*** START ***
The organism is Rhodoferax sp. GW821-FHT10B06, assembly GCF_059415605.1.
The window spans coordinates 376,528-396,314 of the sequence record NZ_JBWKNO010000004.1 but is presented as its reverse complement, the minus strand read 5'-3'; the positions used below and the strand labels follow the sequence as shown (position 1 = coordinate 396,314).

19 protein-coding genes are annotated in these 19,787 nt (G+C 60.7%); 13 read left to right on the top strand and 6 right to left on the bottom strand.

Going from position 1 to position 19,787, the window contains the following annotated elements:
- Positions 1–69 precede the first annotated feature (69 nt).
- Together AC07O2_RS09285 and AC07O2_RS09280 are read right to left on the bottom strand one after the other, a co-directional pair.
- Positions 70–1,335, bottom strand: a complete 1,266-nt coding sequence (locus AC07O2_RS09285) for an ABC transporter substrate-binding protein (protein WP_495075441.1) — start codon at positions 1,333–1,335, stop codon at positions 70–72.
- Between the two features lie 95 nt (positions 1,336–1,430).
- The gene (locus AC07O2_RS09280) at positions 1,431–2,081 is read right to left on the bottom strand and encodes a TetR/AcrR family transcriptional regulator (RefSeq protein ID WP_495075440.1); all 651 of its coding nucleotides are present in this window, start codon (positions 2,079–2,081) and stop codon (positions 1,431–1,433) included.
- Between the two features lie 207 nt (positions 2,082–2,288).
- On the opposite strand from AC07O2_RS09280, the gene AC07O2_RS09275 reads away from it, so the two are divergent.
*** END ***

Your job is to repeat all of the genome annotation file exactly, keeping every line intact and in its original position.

The organism is Rhodoferax sp. GW821-FHT10B06, assembly GCF_059415605.1.
The window spans coordinates 376,528-396,314 of the sequence record NZ_JBWKNO010000004.1 but is presented as its reverse complement, the minus strand read 5'-3'; the positions used below and the strand labels follow the sequence as shown (position 1 = coordinate 396,314).

19 protein-coding genes are annotated in these 19,787 nt (G+C 60.7%); 13 read left to right on the top strand and 6 right to left on the bottom strand.

Going from position 1 to position 19,787, the window contains the following annotated elements:
- Positions 1–69 precede the first annotated feature (69 nt).
- Together AC07O2_RS09285 and AC07O2_RS09280 are read right to left on the bottom strand one after the other, a co-directional pair.
- Positions 70–1,335, bottom strand: a complete 1,266-nt coding sequence (locus AC07O2_RS09285) for an ABC transporter substrate-binding protein (protein WP_495075441.1) — start codon at positions 1,333–1,335, stop codon at positions 70–72.
- Between the two features lie 95 nt (positions 1,336–1,430).
- The gene (locus AC07O2_RS09280) at positions 1,431–2,081 is read right to left on the bottom strand and encodes a TetR/AcrR family transcriptional regulator (RefSeq protein ID WP_495075440.1); all 651 of its coding nucleotides are present in this window, start codon (positions 2,079–2,081) and stop codon (positions 1,431–1,433) included.
- Between the two features lie 207 nt (positions 2,082–2,288).
- On the opposite strand from AC07O2_RS09280, the gene AC07O2_RS09275 reads away from it, so the two are divergent.